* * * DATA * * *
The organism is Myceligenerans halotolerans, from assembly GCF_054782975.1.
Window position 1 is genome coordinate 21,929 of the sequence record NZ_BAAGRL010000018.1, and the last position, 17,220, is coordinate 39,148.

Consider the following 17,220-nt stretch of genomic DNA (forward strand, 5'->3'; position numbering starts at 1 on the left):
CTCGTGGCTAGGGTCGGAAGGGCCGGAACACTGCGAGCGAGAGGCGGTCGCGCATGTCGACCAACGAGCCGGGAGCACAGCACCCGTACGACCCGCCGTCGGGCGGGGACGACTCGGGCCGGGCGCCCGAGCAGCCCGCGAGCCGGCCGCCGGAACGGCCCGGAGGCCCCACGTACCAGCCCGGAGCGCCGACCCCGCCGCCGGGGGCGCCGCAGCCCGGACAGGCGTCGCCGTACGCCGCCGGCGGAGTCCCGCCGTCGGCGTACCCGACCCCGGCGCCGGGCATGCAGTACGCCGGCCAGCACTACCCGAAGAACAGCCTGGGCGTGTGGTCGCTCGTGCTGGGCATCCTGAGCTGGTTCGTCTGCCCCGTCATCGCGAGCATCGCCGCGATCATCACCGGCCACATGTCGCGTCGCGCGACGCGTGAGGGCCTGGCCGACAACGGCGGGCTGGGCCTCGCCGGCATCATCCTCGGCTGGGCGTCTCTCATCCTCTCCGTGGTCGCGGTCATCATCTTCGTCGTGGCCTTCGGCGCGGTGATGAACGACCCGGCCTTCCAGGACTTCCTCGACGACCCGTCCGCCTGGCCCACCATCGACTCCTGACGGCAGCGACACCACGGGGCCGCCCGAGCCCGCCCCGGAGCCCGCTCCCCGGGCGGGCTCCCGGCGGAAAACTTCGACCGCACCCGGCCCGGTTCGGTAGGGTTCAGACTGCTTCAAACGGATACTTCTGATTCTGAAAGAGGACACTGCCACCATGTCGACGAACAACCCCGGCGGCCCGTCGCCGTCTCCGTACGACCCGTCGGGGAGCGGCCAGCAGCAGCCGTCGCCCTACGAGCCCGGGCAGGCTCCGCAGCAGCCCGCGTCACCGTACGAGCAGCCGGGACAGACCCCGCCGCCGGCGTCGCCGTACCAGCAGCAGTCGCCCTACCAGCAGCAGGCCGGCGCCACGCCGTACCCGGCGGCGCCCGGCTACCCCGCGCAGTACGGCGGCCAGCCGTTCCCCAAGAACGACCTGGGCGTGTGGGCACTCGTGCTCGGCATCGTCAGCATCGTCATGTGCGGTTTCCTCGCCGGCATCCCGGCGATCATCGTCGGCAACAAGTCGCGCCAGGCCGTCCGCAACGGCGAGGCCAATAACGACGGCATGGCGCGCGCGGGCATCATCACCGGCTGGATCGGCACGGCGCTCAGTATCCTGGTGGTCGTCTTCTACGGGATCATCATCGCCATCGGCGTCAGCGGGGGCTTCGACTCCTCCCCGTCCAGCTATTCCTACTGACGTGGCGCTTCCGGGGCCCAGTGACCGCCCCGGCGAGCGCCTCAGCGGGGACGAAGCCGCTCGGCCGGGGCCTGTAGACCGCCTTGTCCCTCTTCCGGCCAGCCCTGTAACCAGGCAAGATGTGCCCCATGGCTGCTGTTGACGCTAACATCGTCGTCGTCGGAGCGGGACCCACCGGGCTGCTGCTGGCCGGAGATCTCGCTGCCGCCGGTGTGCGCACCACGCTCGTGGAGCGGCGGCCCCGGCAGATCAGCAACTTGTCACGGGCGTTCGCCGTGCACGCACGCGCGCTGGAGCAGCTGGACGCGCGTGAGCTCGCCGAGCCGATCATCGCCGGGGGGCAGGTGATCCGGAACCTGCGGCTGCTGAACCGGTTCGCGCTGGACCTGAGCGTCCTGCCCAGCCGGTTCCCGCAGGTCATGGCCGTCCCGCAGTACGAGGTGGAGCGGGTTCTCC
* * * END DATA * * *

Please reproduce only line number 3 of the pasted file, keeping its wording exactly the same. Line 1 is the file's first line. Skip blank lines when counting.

Consider the following 17,220-nt stretch of genomic DNA (forward strand, 5'->3'; position numbering starts at 1 on the left):